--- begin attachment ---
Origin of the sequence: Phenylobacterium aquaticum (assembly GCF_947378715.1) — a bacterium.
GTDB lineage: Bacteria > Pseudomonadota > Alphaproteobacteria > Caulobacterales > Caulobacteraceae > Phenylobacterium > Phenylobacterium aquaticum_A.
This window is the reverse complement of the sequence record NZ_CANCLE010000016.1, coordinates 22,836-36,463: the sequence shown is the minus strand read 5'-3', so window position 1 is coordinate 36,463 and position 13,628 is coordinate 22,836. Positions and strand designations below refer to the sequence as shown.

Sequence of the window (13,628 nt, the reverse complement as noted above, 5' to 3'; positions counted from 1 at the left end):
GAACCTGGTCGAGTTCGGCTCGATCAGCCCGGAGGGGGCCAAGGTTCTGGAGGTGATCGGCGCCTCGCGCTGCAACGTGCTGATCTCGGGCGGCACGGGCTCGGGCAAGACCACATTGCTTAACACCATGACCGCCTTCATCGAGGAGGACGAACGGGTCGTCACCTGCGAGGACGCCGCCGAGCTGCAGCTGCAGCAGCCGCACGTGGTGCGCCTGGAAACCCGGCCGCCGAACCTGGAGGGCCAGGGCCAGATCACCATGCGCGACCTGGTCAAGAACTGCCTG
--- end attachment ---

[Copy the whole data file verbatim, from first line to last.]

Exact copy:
Origin of the sequence: Phenylobacterium aquaticum (assembly GCF_947378715.1) — a bacterium.
GTDB lineage: Bacteria > Pseudomonadota > Alphaproteobacteria > Caulobacterales > Caulobacteraceae > Phenylobacterium > Phenylobacterium aquaticum_A.
This window is the reverse complement of the sequence record NZ_CANCLE010000016.1, coordinates 22,836-36,463: the sequence shown is the minus strand read 5'-3', so window position 1 is coordinate 36,463 and position 13,628 is coordinate 22,836. Positions and strand designations below refer to the sequence as shown.

Sequence of the window (13,628 nt, the reverse complement as noted above, 5' to 3'; positions counted from 1 at the left end):
GAACCTGGTCGAGTTCGGCTCGATCAGCCCGGAGGGGGCCAAGGTTCTGGAGGTGATCGGCGCCTCGCGCTGCAACGTGCTGATCTCGGGCGGCACGGGCTCGGGCAAGACCACATTGCTTAACACCATGACCGCCTTCATCGAGGAGGACGAACGGGTCGTCACCTGCGAGGACGCCGCCGAGCTGCAGCTGCAGCAGCCGCACGTGGTGCGCCTGGAAACCCGGCCGCCGAACCTGGAGGGCCAGGGCCAGATCACCATGCGCGACCTGGTCAAGAACTGCCTG